Mookie Betts works on the mental side of the game

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This story is excerpted from Juan Toribio’s Dodgers Beat newsletter. To read the full newsletter, Click here. And subscribe to receive it regularly in your inbox.

When Dodgers star outfielder Mookie Betts arrives at the ballpark, he usually takes some time to relax before doing his pre-game work. After a slow start at home plate, Betts constantly worked and tweaked his mechanics.

But Betts’ best work doesn’t come in the cage or on the court. It happens when he reads and listens to books that help his mind.

“I think the mental side was the biggest difference. Just being more positive,” Betts said, when asked where his biggest adjustment had been during his recent hot streak. “Looking for the next opportunity instead of dwelling on the last. I just try to enjoy every day.

Betts couldn’t remember exactly when he started focusing as much on his mind as on his physical development, but it’s now become a regular part of his daily routine. He is currently listening to actor Will Smith’s book (although he says it is very long) and has become a huge fan of motivational speaker David Goggins, who is the only man in history to have been trained elite as a Navy SEAL, Army Ranger and Air. Force Tactical Air Controller.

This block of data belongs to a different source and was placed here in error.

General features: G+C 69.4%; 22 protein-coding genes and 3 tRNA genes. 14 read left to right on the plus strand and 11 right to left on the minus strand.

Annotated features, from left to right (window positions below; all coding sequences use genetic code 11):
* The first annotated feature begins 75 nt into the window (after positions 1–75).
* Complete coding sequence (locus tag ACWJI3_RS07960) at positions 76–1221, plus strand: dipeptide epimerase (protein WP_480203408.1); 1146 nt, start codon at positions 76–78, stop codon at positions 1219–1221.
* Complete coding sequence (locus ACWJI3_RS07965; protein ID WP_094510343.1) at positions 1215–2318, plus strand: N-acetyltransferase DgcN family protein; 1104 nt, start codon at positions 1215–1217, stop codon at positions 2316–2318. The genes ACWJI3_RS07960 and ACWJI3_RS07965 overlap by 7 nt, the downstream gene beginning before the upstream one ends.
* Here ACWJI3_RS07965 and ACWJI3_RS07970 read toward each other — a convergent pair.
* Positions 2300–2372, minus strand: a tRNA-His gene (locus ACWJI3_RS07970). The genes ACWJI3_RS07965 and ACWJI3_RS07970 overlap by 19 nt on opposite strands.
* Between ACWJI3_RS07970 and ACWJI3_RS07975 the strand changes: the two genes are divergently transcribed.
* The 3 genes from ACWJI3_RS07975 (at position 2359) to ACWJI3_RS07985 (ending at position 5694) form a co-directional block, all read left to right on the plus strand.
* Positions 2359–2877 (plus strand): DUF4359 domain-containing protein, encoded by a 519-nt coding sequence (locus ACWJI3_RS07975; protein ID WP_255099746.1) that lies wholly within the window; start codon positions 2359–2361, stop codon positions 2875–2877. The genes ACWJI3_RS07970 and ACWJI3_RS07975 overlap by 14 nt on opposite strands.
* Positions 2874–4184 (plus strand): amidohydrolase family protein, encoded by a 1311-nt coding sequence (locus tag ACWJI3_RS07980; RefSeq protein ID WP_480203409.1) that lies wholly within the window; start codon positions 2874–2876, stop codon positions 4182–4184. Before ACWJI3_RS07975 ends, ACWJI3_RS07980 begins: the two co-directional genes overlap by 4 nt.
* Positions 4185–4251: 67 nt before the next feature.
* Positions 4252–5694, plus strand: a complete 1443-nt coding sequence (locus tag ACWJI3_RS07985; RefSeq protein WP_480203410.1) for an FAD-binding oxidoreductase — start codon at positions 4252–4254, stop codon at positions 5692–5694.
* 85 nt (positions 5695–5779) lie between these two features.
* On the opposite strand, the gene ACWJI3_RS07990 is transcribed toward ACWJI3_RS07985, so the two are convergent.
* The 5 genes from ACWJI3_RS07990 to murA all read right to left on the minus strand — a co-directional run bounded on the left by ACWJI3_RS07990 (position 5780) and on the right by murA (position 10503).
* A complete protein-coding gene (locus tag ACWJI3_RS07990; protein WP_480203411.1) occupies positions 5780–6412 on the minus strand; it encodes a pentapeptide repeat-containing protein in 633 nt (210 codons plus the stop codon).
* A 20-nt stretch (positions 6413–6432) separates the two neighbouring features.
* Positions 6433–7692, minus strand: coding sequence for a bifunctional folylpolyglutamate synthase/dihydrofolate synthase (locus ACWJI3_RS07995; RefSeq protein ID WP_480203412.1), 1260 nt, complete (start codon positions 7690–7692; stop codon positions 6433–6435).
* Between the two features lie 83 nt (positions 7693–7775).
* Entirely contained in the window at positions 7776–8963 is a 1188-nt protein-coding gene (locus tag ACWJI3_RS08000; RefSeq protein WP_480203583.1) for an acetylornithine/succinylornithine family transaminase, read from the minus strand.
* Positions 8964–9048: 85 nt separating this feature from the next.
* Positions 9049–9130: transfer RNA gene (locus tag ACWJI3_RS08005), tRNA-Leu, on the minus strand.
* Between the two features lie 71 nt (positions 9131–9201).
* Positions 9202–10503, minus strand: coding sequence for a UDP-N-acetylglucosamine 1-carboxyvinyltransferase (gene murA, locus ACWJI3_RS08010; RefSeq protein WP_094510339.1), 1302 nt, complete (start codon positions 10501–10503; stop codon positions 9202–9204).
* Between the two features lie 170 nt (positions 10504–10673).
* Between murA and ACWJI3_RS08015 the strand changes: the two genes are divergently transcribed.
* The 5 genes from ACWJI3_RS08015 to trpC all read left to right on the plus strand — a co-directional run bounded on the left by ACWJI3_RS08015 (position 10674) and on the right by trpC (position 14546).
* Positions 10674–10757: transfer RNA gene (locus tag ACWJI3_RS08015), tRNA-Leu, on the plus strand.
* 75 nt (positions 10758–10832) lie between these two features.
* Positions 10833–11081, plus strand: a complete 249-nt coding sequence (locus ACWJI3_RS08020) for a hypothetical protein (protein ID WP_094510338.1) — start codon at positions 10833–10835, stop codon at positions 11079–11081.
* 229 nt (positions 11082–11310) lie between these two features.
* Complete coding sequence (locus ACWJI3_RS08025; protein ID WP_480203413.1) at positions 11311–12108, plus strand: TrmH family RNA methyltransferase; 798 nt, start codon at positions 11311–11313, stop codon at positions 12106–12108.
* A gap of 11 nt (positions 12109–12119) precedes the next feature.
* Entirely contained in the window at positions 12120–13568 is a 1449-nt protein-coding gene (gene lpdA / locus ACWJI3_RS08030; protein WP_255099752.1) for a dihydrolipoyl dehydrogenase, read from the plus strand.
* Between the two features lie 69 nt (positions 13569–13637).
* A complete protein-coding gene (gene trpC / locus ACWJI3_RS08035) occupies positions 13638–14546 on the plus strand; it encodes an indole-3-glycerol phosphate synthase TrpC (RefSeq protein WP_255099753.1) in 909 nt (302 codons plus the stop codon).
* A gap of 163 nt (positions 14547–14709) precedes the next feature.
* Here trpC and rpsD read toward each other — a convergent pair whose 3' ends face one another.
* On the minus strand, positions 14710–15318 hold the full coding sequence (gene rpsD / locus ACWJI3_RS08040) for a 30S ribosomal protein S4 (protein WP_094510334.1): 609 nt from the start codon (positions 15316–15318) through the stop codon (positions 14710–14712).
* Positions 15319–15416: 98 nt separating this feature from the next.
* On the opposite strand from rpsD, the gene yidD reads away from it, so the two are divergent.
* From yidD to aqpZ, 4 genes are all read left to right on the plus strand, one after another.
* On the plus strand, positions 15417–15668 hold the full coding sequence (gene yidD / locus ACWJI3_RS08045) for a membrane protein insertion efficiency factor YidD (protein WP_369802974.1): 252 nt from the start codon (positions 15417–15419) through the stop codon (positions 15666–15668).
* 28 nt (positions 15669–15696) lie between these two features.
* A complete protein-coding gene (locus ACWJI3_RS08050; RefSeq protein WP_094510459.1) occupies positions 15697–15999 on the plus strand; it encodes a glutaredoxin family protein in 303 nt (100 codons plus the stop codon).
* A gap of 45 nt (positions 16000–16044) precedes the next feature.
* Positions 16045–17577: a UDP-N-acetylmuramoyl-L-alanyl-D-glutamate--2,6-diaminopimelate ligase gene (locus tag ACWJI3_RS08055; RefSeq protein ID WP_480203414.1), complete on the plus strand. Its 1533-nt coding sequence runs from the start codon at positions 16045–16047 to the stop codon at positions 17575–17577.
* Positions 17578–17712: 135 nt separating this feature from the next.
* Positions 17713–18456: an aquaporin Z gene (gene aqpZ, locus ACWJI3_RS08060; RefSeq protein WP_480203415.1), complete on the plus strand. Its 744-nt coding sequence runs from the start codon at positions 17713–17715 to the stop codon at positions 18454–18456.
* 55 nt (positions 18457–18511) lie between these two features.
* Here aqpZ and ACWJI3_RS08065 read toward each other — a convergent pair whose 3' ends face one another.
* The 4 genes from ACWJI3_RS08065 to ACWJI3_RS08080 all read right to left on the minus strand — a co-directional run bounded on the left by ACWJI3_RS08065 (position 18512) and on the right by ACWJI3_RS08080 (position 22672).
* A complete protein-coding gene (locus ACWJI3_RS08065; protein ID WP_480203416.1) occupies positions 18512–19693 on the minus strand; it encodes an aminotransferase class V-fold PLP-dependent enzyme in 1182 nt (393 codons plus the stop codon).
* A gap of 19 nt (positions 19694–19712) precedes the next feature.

When asked which five people – excluding family – he would like to have dinner with, Betts was quick to mention Goggins, Smith and President Barack Obama. He didn’t mention other athletes — not because he doesn’t like those prospects, but he’s intrigued by the life lessons that would be shared at that dinner.

“I never thought I would say that,” Betts said. “But here we are.”

Here it is, both physically and now mentally. Betts, who will play a big role in the Dodgers’ success over the next decade, has been learning to deal with failure better since he started focusing on his mental health. He’s still one of the most competitive people in the world, which sometimes makes it difficult, but he’s learned to understand that failure doesn’t come from a lack of trying.

Bad days will come, especially in a grueling 162-game baseball season. Working on mechanics will continue to be a big part of Betts’ days, but keeping his mind sharp has become his secret weapon in many ways.

“We don’t play this game long enough to linger and be sad all the time,” Betts said. “It’s just trying to enjoy every game, every day and my goal is to make history pretty much every game, and that’s it.”

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